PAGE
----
The American Society of Crime Laboratory Directors Laboratory Accreditation Board restored the state’s crime lab accreditation Tuesday, Gov. Dannel P. Malloy announced in a statement.
The Connecticut Forensic Science Lab lost its national accreditation in August after two federal audits brought to light the facility’s staffing shortages and a forensic backlog of several thousand cases. Malloy called the backlog was intolerable and said the lab’s condition was due to years of neglect and under-staffing.
Since then, he put together a working group of experts to address the facility’s systemic problems and authorized funding for increased staffing. On Tuesday he said the improvements paid off.
“The decision today by the accreditation panel is welcomed news and certainly a positive step forward as we continue making improvements to restore the state’s crime lab,” Malloy said. “… My administration will continue its efforts to implement improved procedures and provide the critical resources necessary, so that once again the crime lab will be a national model.”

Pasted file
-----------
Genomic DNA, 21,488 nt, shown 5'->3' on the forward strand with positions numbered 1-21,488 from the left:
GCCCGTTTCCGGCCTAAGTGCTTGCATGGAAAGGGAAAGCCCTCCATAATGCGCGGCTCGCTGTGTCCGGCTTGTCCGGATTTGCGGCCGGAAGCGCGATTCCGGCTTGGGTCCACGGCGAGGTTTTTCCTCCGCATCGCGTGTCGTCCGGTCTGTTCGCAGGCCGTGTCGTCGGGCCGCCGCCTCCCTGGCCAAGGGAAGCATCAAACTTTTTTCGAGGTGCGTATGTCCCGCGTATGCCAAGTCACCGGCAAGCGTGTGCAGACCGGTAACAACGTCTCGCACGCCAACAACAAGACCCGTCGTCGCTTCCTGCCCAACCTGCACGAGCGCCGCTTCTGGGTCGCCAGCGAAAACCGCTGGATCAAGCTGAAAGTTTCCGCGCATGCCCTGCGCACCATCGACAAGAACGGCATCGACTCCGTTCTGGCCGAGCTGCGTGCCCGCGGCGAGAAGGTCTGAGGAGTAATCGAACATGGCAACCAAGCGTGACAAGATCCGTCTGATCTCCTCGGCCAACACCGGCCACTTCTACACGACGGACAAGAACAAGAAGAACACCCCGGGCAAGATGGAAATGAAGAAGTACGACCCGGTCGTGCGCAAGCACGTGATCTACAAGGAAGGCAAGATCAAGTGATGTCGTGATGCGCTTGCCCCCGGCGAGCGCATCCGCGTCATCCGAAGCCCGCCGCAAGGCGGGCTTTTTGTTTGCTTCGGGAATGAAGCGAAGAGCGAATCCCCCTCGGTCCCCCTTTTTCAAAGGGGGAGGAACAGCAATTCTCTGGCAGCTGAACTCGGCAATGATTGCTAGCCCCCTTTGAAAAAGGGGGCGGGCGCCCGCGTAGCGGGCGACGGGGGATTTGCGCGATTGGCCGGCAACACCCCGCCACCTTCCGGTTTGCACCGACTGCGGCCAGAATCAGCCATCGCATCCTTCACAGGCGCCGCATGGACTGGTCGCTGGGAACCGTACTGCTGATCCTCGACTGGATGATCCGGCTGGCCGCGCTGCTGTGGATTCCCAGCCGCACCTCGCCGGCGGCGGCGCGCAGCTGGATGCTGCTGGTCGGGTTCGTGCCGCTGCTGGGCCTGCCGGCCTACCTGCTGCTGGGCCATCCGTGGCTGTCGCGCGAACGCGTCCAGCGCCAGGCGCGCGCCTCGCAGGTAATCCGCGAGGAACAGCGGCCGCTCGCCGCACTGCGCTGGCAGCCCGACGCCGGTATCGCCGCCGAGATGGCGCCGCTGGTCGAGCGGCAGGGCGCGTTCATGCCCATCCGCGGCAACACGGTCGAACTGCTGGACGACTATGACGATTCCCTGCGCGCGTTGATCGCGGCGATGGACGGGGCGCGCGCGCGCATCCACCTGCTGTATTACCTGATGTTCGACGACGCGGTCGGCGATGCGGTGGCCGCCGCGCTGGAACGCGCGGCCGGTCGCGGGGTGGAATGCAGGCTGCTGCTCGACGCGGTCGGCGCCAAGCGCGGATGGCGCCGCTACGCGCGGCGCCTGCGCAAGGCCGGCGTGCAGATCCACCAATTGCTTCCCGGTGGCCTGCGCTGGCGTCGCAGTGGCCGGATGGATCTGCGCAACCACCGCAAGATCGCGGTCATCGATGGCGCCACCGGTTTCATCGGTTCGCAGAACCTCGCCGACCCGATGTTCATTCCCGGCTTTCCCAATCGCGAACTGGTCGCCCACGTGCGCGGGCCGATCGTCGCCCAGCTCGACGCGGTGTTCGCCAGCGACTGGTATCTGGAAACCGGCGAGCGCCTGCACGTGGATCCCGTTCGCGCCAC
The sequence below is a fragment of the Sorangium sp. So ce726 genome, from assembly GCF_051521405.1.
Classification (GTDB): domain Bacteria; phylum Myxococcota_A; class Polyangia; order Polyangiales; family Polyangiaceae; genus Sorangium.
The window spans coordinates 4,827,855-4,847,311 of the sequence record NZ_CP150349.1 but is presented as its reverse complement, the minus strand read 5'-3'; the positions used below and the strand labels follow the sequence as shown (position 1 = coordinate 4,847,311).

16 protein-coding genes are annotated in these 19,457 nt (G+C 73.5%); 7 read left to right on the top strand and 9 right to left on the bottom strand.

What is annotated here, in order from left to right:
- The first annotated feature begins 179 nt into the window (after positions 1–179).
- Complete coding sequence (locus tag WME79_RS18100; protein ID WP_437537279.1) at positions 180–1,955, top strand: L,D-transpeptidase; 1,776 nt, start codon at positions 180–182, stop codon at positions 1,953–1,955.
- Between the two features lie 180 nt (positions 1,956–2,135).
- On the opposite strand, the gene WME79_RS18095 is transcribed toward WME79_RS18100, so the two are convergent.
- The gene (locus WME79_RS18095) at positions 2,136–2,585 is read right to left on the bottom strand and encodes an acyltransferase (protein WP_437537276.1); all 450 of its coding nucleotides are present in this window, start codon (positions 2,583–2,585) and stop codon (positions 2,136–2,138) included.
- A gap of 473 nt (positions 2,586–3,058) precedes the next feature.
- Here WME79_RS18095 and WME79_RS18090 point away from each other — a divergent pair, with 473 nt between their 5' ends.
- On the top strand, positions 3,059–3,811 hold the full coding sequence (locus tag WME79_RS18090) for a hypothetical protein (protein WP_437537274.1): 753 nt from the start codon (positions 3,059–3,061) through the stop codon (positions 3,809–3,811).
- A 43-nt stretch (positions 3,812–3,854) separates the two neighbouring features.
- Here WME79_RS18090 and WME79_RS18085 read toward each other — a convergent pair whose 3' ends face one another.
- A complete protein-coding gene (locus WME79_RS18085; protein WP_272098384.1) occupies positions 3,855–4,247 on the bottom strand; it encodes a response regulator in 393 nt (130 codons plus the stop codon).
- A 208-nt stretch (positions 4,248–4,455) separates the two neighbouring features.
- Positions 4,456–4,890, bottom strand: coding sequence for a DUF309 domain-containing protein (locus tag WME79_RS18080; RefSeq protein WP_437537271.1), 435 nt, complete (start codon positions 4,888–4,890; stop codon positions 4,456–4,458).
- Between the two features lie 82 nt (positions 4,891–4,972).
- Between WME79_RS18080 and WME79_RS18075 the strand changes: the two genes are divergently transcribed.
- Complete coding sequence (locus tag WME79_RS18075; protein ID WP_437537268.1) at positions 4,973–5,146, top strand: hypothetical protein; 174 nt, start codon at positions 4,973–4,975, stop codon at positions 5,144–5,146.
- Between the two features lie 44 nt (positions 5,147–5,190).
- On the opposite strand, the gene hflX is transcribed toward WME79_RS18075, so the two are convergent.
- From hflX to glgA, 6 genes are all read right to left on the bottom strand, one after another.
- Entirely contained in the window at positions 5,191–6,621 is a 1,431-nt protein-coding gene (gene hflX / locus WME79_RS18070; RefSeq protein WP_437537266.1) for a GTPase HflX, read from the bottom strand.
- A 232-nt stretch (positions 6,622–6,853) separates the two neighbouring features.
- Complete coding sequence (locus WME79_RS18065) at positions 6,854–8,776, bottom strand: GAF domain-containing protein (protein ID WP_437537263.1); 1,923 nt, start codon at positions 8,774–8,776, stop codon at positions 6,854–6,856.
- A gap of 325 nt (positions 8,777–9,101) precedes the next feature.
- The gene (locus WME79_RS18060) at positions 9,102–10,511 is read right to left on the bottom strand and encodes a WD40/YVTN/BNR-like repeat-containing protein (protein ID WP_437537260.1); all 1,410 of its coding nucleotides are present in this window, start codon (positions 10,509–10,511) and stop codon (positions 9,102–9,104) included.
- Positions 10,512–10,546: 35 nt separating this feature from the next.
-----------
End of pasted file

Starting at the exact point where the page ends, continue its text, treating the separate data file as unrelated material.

When the lab lost its national accreditation in August, it lost its access to the FBI’s national DNA database. As a result, the state couldn’t compare evidence found at a crime scene against a national pool if nothing turns up in the state databases, he said.
“With this good news, we can immediately seek full access to the FBI DNA data bank, and we are optimistic that will happen soon,” Mike Lawlor, Malloy’s criminal justice under secretary, said in a statement.
“Assuming the only real obstacle for access is a lack of accreditation, we should be hearing from [the FBI] soon,” he said in a phone interview. “If there’s more that they need we’ll get it to them and we should be good to go.”
In December, Lawlor said the lack of access to the data bank had put some criminal trails on hold temporarily. He said, while it wasn’t a pressing issue at the time, the state would have had “a serious problem” on its hands if the lab was not re-accredited this month as he was expecting.